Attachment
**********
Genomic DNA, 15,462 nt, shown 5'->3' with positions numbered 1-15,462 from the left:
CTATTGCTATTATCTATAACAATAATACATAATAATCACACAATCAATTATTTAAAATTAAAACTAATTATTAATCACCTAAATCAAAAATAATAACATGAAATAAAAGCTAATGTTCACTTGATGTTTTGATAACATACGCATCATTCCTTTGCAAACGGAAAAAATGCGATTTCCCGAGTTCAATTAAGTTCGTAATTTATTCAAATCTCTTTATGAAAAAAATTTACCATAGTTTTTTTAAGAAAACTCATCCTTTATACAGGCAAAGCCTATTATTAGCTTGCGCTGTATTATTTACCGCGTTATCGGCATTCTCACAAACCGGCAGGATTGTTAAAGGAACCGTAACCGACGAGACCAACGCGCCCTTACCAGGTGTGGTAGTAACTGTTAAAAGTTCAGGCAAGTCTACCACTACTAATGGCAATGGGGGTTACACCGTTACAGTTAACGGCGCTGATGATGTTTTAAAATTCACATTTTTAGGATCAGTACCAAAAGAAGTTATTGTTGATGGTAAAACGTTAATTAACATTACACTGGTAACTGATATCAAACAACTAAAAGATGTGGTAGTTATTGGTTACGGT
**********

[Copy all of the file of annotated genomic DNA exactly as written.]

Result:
Genomic DNA, 15,462 nt, shown 5'->3' with positions numbered 1-15,462 from the left:
CTATTGCTATTATCTATAACAATAATACATAATAATCACACAATCAATTATTTAAAATTAAAACTAATTATTAATCACCTAAATCAAAAATAATAACATGAAATAAAAGCTAATGTTCACTTGATGTTTTGATAACATACGCATCATTCCTTTGCAAACGGAAAAAATGCGATTTCCCGAGTTCAATTAAGTTCGTAATTTATTCAAATCTCTTTATGAAAAAAATTTACCATAGTTTTTTTAAGAAAACTCATCCTTTATACAGGCAAAGCCTATTATTAGCTTGCGCTGTATTATTTACCGCGTTATCGGCATTCTCACAAACCGGCAGGATTGTTAAAGGAACCGTAACCGACGAGACCAACGCGCCCTTACCAGGTGTGGTAGTAACTGTTAAAAGTTCAGGCAAGTCTACCACTACTAATGGCAATGGGGGTTACACCGTTACAGTTAACGGCGCTGATGATGTTTTAAAATTCACATTTTTAGGATCAGTACCAAAAGAAGTTATTGTTGATGGTAAAACGTTAATTAACATTACACTGGTAACTGATATCAAACAACTAAAAGATGTGGTAGTTATTGGTTACGGT